How to stem persecution

What works in helping to stem executions and long prison sentences is exerting international pressure, according to Marshall. That’s true of Maryam Rostampour and Marzieh Amirizadeh Esmaeilabad who were arrested in Iran on March 5, 2009 because they were accused of acting against state security. Both refused to deny their Christian faith. Released in 2011, they have since recounted their 259 days in captivity by retelling how they offered God's love and compassion to their guards and fellow prisoners.

Despite the hostility and ill-treatment, Christians around the world remain undaunted, said Marshall. China, for example, has gone from two million believers to perhaps 100 million in 25 years.

One-third of South Koreans are Christians.

paul2225Paul Marshall urged believers to pray for persecuted Christians. “Pray personally and pray congregationally so it becomes a part of our normal life,” he said.And the church is growing in Sudan, East and West Africa, Indonesia, Vietnam Iran and some parts of the Arab world, especially in western Maghreb.

And in Cairo, where it’s difficult to receive permission to build a new church building, a Coptic clergyman found a way around government red tape by carving out cliffs and caves and creating a worship sanctuary that seats between 12,000 to 15,000 Coptic Orthodox Charismatic Christians.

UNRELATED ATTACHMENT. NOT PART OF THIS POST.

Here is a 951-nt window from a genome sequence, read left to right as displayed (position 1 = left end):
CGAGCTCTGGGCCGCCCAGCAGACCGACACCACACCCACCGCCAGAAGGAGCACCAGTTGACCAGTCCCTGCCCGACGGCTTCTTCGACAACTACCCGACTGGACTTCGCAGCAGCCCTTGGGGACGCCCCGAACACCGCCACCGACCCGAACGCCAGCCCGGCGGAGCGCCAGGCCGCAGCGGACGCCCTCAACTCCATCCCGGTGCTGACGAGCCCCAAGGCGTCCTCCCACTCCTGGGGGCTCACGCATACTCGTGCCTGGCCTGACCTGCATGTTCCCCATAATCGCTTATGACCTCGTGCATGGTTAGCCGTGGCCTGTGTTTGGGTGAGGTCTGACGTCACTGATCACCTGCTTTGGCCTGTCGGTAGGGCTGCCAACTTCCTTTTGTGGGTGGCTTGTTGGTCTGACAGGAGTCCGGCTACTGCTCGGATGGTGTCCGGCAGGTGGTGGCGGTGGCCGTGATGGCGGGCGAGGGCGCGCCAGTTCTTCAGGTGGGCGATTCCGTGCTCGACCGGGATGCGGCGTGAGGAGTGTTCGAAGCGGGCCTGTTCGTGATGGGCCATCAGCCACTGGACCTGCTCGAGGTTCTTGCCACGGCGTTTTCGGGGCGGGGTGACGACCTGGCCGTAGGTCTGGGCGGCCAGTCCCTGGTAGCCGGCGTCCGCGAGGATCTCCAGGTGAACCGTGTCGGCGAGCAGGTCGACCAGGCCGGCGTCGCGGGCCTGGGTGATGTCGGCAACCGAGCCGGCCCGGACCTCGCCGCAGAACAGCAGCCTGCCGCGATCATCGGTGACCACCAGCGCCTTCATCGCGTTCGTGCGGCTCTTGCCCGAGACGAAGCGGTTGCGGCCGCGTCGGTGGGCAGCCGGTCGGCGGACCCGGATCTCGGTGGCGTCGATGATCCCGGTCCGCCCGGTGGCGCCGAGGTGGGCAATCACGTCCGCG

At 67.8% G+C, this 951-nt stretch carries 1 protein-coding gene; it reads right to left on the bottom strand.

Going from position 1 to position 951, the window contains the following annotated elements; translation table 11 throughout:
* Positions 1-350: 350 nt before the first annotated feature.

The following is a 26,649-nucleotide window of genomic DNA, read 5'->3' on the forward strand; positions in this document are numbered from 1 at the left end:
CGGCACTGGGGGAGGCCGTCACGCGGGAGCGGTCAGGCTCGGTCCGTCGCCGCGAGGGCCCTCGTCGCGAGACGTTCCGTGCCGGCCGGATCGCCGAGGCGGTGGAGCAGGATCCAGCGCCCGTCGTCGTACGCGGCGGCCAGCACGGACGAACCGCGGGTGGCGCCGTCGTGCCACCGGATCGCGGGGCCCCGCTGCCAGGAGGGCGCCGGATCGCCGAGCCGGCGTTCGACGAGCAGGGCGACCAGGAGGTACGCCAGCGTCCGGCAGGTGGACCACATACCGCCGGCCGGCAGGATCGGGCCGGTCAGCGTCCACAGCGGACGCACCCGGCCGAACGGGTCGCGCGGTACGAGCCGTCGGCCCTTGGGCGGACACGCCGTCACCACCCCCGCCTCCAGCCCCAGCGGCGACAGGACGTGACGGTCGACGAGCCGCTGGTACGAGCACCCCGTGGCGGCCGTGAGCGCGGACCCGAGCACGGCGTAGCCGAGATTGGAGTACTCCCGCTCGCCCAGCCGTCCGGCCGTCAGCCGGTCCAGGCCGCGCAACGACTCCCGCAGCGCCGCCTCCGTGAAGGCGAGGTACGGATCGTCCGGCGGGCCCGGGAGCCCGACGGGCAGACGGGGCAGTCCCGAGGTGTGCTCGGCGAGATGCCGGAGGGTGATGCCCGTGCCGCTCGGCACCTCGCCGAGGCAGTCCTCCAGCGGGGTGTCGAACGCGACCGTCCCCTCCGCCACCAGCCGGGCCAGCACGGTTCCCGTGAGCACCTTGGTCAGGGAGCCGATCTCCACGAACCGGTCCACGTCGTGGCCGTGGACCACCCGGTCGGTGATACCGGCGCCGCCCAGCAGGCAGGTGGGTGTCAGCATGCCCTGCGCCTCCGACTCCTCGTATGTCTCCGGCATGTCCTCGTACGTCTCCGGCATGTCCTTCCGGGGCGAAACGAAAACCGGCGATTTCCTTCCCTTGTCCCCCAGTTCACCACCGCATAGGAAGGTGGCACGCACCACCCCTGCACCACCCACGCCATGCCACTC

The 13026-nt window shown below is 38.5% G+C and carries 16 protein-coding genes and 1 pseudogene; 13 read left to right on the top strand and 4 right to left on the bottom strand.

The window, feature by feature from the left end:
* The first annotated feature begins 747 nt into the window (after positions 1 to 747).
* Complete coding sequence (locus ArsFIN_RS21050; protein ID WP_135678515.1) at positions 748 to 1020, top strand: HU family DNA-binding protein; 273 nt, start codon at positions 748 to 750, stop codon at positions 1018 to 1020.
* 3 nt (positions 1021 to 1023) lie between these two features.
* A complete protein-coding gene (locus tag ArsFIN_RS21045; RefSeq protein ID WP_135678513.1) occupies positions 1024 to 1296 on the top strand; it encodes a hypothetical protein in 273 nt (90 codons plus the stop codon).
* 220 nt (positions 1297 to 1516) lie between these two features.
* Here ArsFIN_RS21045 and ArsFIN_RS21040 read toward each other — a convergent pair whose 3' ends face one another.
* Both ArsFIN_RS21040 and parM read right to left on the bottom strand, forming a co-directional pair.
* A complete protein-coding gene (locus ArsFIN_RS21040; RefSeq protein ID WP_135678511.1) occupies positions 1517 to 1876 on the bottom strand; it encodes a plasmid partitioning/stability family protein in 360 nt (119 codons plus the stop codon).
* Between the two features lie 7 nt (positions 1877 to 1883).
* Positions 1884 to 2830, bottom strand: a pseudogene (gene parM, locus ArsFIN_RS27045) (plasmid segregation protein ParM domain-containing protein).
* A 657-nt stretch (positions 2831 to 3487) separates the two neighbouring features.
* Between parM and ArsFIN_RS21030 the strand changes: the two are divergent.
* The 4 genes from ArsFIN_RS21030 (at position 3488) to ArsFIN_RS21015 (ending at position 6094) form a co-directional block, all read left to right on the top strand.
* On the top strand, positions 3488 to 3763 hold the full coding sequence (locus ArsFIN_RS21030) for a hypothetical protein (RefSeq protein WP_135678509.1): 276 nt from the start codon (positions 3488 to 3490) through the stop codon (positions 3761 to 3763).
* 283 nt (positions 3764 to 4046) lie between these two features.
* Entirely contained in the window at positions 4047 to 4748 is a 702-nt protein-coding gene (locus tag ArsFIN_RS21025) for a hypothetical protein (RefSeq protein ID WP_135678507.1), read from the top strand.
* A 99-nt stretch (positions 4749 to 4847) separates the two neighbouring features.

“This is one side of the amazing story of what’s happening around the world,” said Marshall.

What must we do?

Marshall advised Christians to inform themselves of what is happening around the world.

“You must pray and don’t forget them,” he said. “If nobody knows, nobody cares. Pray personally and pray congregationally so it becomes a part of our normal life.”

Christians should also publicize the injustices occurring throughout the world.

“Christians tend to be the most reticent of most religious groups to publicize,” said Marshall. “We should also be willing to give aid to churches overseas, particularly in Northern Iraq.”

Marshall advised forming alliances with other religious who are opposed to religious persecution. This includes Muslims who are committed to religious freedom, such as in Indonesia.

He also urged believers in the free world to provide legal resources for refugees and push governments to act on their behalf.

“Religious persecution is not going to end in the near future,” said Marshall. “Causing suffering to human beings is an evil. It’s a thing we need to be committed to fight.

“We are members of one body.”

Author Information
Paul R. Kopenkoskey
Author: Paul R. KopenkoskeyWebsite:
Paul R. Kopenkoskey is a full-time freelance writer and editor for an assortment of publications including Grand Rapids Magazine, Grand Rapids Business Journal, and Faith Grand Rapids magazine. He has completed his first novel with the working title, Karl Beguiled. He and his wife, Barb, live in Wyoming, Michigan. They have three children and five grandchildren.